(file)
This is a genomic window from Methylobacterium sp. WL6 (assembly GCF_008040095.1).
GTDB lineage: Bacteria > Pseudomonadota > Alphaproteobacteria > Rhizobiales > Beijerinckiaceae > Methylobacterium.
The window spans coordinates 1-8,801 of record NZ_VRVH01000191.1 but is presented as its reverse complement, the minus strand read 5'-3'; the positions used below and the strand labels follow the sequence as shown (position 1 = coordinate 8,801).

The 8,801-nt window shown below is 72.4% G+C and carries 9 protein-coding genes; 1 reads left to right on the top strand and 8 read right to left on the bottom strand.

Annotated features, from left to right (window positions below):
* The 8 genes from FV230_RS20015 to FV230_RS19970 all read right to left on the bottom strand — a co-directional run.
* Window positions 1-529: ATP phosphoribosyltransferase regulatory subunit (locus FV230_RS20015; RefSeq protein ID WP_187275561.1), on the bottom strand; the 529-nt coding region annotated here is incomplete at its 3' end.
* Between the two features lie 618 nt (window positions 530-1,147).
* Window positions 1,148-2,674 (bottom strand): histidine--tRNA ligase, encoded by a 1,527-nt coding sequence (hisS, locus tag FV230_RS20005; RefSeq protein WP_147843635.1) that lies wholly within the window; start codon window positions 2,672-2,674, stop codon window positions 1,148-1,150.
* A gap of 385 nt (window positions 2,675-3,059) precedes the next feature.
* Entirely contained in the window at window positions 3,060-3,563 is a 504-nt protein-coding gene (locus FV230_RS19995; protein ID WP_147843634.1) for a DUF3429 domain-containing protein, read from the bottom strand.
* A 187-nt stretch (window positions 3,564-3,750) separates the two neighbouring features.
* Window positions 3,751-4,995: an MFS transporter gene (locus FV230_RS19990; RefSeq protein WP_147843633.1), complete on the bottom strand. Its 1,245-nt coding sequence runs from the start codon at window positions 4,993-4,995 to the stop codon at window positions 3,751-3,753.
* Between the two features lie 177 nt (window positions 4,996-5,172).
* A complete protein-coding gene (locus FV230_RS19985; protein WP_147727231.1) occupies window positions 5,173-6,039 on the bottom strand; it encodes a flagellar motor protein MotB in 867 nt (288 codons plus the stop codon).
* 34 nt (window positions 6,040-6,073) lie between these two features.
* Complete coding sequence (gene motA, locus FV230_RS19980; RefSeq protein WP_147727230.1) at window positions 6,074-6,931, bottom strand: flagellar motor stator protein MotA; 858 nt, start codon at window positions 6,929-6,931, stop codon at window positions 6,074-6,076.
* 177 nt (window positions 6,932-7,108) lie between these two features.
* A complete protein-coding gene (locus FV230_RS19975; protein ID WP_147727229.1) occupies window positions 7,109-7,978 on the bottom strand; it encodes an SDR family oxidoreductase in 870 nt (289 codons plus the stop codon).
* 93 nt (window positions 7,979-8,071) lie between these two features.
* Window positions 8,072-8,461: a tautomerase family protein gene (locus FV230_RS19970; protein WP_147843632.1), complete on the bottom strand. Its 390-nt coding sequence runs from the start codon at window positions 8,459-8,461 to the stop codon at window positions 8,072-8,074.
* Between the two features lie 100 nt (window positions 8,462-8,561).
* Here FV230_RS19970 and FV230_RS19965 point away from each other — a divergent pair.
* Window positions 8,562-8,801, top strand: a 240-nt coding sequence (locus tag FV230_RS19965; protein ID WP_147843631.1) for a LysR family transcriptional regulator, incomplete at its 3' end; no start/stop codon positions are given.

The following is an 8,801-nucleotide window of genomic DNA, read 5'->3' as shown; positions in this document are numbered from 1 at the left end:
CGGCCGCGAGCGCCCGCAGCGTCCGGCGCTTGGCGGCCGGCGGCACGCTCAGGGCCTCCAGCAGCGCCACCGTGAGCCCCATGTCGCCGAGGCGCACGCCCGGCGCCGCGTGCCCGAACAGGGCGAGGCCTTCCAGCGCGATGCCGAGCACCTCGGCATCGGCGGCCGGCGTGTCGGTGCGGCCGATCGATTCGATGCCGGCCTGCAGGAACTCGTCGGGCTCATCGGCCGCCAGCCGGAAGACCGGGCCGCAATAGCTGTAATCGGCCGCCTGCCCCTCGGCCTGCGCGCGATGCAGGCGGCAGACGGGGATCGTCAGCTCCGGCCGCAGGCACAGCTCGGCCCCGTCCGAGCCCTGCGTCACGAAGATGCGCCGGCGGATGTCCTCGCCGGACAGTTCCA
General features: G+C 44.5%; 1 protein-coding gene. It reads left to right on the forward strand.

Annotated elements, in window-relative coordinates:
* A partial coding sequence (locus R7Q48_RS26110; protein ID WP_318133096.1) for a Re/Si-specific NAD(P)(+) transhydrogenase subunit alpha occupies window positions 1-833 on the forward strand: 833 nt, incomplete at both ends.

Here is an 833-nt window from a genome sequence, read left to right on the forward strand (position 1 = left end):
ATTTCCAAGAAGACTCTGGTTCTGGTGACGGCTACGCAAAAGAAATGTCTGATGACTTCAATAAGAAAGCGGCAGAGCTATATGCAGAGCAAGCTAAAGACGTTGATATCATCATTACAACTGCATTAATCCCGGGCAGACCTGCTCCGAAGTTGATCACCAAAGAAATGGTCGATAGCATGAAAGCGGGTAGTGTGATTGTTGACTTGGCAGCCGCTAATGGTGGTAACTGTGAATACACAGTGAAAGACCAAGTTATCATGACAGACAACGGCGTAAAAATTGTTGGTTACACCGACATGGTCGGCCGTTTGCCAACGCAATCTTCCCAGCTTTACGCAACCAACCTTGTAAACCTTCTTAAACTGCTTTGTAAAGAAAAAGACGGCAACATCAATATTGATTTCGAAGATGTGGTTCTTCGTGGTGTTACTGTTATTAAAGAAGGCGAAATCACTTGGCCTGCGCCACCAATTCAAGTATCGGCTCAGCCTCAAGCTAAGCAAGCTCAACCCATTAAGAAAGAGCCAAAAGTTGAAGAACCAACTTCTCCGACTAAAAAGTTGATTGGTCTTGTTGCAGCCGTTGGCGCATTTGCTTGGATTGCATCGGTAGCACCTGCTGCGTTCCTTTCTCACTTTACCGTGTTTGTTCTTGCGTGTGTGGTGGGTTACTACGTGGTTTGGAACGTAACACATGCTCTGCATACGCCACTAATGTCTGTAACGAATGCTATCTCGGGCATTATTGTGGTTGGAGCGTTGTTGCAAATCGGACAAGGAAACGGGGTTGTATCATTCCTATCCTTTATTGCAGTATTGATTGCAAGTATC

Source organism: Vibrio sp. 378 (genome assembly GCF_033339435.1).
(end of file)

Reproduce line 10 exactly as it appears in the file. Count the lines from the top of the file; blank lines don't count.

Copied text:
* A gap of 385 nt (window positions 2,675-3,059) precedes the next feature.